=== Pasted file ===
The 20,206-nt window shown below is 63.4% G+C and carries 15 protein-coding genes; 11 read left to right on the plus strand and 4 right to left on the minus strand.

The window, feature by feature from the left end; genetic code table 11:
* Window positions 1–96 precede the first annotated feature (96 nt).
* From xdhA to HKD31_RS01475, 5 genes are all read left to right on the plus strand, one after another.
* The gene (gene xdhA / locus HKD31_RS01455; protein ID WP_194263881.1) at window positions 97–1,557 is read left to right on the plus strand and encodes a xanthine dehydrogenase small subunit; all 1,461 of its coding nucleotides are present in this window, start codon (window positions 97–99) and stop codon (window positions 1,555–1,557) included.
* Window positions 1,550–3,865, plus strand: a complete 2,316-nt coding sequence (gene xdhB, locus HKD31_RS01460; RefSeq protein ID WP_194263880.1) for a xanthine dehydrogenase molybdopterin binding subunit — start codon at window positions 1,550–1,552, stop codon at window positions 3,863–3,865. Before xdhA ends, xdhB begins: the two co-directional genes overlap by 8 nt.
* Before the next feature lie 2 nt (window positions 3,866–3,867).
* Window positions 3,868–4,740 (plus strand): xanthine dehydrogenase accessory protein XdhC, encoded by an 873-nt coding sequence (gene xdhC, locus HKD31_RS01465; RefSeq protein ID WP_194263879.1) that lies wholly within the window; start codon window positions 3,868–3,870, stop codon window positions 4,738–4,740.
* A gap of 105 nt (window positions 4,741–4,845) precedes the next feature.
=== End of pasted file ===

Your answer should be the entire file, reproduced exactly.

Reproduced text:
The 20,206-nt window shown below is 63.4% G+C and carries 15 protein-coding genes; 11 read left to right on the plus strand and 4 right to left on the minus strand.

The window, feature by feature from the left end; genetic code table 11:
* Window positions 1–96 precede the first annotated feature (96 nt).
* From xdhA to HKD31_RS01475, 5 genes are all read left to right on the plus strand, one after another.
* The gene (gene xdhA / locus HKD31_RS01455; protein ID WP_194263881.1) at window positions 97–1,557 is read left to right on the plus strand and encodes a xanthine dehydrogenase small subunit; all 1,461 of its coding nucleotides are present in this window, start codon (window positions 97–99) and stop codon (window positions 1,555–1,557) included.
* Window positions 1,550–3,865, plus strand: a complete 2,316-nt coding sequence (gene xdhB, locus HKD31_RS01460; RefSeq protein ID WP_194263880.1) for a xanthine dehydrogenase molybdopterin binding subunit — start codon at window positions 1,550–1,552, stop codon at window positions 3,863–3,865. Before xdhA ends, xdhB begins: the two co-directional genes overlap by 8 nt.
* Before the next feature lie 2 nt (window positions 3,866–3,867).
* Window positions 3,868–4,740 (plus strand): xanthine dehydrogenase accessory protein XdhC, encoded by an 873-nt coding sequence (gene xdhC, locus HKD31_RS01465; RefSeq protein ID WP_194263879.1) that lies wholly within the window; start codon window positions 3,868–3,870, stop codon window positions 4,738–4,740.
* A gap of 105 nt (window positions 4,741–4,845) precedes the next feature.